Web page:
Grout cleaning tips
1. Remove surface dirt & grime
The first thing you should do when faced with filthy shower grout is give it a good once-over.
Use limescale remover spray, and the rough side of a sponge with lots of fairy liquid. This will remove the surface dirt, living mould and leave you with only the mould that's in the grout itself, which we're going to talk about tackling next.
2. Bleach it up
The next step is slightly more intricate but still shouldn't take too long. All you need is bleach and an old, hard-bristled toothbrush and you'll be ready to clean your grout. Pour 2 parts undiluted bleach into a small container, and add 1 part water. Ensure your rubber gloves are on and open all available windows to help ventilate the area. Dip the toothbrush into the bleach solution, then, beginning from up high, lightly scrub the grout with the brush. Go over each section of grout thoroughly so that the bleach seeps deep into the grout.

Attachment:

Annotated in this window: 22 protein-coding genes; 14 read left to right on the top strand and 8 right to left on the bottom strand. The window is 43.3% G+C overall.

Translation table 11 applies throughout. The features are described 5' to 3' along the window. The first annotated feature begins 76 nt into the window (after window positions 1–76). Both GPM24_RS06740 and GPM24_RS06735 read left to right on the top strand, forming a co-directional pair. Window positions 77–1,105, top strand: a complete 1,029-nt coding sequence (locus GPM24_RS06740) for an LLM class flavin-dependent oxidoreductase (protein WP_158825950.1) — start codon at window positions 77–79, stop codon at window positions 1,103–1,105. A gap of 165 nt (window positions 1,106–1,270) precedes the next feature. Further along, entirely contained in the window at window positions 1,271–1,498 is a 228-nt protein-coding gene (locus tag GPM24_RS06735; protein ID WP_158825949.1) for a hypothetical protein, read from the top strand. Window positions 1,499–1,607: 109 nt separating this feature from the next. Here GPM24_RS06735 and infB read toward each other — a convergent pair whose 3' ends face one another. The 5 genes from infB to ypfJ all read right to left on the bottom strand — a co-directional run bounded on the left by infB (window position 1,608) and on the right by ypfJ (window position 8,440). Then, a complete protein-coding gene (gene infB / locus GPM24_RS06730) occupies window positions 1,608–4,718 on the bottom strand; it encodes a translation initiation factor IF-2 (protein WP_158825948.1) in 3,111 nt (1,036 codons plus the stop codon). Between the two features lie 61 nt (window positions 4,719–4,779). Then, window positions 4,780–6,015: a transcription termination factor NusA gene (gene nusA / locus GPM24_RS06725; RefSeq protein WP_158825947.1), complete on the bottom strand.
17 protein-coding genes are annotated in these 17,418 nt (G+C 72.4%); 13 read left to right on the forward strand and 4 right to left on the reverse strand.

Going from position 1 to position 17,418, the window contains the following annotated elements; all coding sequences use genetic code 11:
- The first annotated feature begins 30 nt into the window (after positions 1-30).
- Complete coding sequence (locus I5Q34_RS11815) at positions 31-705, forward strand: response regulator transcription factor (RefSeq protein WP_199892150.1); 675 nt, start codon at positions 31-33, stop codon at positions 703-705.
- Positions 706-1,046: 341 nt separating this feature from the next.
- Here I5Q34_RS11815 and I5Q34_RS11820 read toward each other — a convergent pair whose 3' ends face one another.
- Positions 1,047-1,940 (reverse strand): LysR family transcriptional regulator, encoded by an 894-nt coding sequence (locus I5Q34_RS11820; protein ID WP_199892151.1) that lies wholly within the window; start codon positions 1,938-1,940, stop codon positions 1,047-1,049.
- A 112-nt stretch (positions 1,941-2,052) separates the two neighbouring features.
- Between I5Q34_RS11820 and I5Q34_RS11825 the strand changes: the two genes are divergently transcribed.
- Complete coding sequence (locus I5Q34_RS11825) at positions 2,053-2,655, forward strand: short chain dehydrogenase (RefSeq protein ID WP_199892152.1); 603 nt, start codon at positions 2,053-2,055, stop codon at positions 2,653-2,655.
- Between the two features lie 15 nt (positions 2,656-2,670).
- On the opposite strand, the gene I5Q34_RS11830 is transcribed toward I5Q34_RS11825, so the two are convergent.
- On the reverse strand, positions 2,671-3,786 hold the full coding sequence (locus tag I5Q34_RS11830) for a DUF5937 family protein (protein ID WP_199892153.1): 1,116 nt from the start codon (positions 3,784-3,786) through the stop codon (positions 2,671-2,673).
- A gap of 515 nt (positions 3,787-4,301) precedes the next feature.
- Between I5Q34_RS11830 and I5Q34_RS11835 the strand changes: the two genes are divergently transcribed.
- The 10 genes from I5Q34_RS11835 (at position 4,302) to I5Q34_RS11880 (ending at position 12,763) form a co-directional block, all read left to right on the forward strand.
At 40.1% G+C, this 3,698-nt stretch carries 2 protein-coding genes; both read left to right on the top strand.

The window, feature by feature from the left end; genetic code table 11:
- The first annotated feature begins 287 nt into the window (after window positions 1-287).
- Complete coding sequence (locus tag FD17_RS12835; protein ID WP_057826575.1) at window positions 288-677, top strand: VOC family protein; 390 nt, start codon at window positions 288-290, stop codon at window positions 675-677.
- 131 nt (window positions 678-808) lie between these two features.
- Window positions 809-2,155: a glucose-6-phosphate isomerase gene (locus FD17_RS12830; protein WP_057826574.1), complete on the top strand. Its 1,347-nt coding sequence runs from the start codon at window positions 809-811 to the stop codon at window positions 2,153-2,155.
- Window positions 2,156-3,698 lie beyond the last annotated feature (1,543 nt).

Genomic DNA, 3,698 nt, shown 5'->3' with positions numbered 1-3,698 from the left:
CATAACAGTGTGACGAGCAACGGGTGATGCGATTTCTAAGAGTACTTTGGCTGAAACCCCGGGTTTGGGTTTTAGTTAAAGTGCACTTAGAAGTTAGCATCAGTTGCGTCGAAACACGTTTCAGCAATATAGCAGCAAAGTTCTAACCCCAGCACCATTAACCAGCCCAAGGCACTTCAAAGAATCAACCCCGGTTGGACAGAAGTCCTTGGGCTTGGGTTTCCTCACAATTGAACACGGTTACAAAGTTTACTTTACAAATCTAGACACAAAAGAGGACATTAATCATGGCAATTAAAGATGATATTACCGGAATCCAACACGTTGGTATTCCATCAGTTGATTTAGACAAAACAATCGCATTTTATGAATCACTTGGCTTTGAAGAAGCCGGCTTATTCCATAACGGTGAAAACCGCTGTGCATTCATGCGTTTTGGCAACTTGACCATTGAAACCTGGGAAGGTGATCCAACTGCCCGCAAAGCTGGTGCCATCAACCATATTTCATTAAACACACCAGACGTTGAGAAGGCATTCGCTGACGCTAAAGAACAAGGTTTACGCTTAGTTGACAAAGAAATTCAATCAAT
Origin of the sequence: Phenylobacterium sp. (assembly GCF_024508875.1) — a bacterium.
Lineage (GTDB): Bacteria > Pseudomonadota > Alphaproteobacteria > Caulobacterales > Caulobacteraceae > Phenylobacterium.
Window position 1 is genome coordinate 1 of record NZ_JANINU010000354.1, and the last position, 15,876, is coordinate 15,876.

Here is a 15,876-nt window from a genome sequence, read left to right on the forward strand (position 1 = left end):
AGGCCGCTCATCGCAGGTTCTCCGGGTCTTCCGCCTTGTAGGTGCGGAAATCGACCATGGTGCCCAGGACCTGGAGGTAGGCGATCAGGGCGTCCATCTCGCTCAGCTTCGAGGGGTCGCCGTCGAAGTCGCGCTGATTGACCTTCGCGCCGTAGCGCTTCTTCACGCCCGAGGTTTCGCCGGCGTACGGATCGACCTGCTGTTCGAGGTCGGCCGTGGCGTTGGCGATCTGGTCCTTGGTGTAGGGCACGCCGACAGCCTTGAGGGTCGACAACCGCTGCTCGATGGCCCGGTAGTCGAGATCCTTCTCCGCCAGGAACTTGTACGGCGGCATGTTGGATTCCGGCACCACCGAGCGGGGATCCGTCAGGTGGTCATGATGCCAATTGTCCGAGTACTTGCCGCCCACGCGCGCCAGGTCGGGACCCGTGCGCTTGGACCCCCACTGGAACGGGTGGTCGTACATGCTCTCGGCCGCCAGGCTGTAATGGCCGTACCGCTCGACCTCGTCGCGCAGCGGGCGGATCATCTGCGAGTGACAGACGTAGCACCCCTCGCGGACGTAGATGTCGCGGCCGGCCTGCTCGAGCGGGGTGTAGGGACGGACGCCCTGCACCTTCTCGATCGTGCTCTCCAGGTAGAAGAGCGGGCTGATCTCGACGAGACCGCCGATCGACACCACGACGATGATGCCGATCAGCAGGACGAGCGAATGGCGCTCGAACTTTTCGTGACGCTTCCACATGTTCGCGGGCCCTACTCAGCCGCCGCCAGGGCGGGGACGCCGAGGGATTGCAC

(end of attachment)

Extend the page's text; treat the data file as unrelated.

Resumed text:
Once you've covered the entire area, leave to sit for 30 minutes.
3. Scrub your grout once more
In order to really remove those blackened grout stains, you want to scrub the grout for a second time. There's no need to add any more bleach, a damp toothbrush will do. This will help the bleach penetrate ever deeper into the grout, killing mould and removing any stains.
4. Rinse the shower thoroughly
While amazing at cleaning, bleach isn't particularly skin-friendly. To ensure nobody suffers from any irritation during their next bath or shower, it's extremely important to wash the solution away thoroughly.
Wet the entire shower with the shower head, and use the rough side of the sponge to remove bleach residue. Use lots of water to ensure the tiles and bathtub are completely clean.
5. Give it time
If your grout is still looking grimier than you'd like, be patient. Over the next few hours, the grout will continue to whiten until it really does become completely transformed.